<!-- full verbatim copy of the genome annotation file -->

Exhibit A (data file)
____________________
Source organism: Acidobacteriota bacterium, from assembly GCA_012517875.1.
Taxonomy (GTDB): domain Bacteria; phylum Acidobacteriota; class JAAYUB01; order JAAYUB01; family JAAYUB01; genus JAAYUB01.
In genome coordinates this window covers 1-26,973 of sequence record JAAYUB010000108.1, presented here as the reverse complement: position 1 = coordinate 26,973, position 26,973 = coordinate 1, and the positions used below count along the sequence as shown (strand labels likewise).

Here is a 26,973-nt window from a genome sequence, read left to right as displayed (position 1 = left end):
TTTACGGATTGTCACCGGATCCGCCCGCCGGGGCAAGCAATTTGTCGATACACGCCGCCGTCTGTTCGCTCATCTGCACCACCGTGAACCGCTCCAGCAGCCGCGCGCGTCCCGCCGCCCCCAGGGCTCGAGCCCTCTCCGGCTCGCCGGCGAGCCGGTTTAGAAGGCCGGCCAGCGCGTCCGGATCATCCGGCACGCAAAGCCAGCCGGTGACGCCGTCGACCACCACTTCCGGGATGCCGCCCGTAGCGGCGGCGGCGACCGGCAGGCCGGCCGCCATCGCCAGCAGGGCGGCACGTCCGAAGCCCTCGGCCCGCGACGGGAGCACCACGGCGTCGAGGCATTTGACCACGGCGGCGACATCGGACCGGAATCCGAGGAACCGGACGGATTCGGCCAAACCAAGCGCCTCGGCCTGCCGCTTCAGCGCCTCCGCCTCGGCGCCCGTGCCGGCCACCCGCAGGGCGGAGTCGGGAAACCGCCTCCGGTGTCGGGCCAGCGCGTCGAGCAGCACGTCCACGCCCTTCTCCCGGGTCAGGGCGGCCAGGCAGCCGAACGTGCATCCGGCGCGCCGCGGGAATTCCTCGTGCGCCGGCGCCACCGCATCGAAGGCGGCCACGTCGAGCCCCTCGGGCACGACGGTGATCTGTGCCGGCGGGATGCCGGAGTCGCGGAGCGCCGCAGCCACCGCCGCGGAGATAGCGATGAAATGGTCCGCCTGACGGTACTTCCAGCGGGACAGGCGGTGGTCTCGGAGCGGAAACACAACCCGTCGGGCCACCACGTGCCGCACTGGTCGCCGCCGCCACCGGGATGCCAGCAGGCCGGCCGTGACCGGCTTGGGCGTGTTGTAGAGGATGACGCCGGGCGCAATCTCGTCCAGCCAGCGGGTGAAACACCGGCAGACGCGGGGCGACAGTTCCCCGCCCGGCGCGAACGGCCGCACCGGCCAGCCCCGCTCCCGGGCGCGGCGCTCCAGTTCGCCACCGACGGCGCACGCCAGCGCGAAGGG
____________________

Source organism: Acidobacteriota bacterium, from assembly GCA_012517875.1.
Taxonomy (GTDB): domain Bacteria; phylum Acidobacteriota; class JAAYUB01; order JAAYUB01; family JAAYUB01; genus JAAYUB01.
In genome coordinates this window covers 1-26,973 of sequence record JAAYUB010000108.1, presented here as the reverse complement: position 1 = coordinate 26,973, position 26,973 = coordinate 1, and the positions used below count along the sequence as shown (strand labels likewise).

Here is a 26,973-nt window from a genome sequence, read left to right as displayed (position 1 = left end):
TTTACGGATTGTCACCGGATCCGCCCGCCGGGGCAAGCAATTTGTCGATACACGCCGCCGTCTGTTCGCTCATCTGCACCACCGTGAACCGCTCCAGCAGCCGCGCGCGTCCCGCCGCCCCCAGGGCTCGAGCCCTCTCCGGCTCGCCGGCGAGCCGGTTTAGAAGGCCGGCCAGCGCGTCCGGATCATCCGGCACGCAAAGCCAGCCGGTGACGCCGTCGACCACCACTTCCGGGATGCCGCCCGTAGCGGCGGCGGCGACCGGCAGGCCGGCCGCCATCGCCAGCAGGGCGGCACGTCCGAAGCCCTCGGCCCGCGACGGGAGCACCACGGCGTCGAGGCATTTGACCACGGCGGCGACATCGGACCGGAATCCGAGGAACCGGACGGATTCGGCCAAACCAAGCGCCTCGGCCTGCCGCTTCAGCGCCTCCGCCTCGGCGCCCGTGCCGGCCACCCGCAGGGCGGAGTCGGGAAACCGCCTCCGGTGTCGGGCCAGCGCGTCGAGCAGCACGTCCACGCCCTTCTCCCGGGTCAGGGCGGCCAGGCAGCCGAACGTGCATCCGGCGCGCCGCGGGAATTCCTCGTGCGCCGGCGCCACCGCATCGAAGGCGGCCACGTCGAGCCCCTCGGGCACGACGGTGATCTGTGCCGGCGGGATGCCGGAGTCGCGGAGCGCCGCAGCCACCGCCGCGGAGATAGCGATGAAATGGTCCGCCTGACGGTACTTCCAGCGGGACAGGCGGTGGTCTCGGAGCGGAAACACAACCCGTCGGGCCACCACGTGCCGCACTGGTCGCCGCCGCCACCGGGATGCCAGCAGGCCGGCCGTGACCGGCTTGGGCGTGTTGTAGAGGATGACGCCGGGCGCAATCTCGTCCAGCCAGCGGGTGAAACACCGGCAGACGCGGGGCGACAGTTCCCCGCCCGGCGCGAACGGCCGCACCGGCCAGCCCCGCTCCCGGGCGCGGCGCTCCAGTTCGCCACCGACGGCGCACGCCAGCGCGAAGGG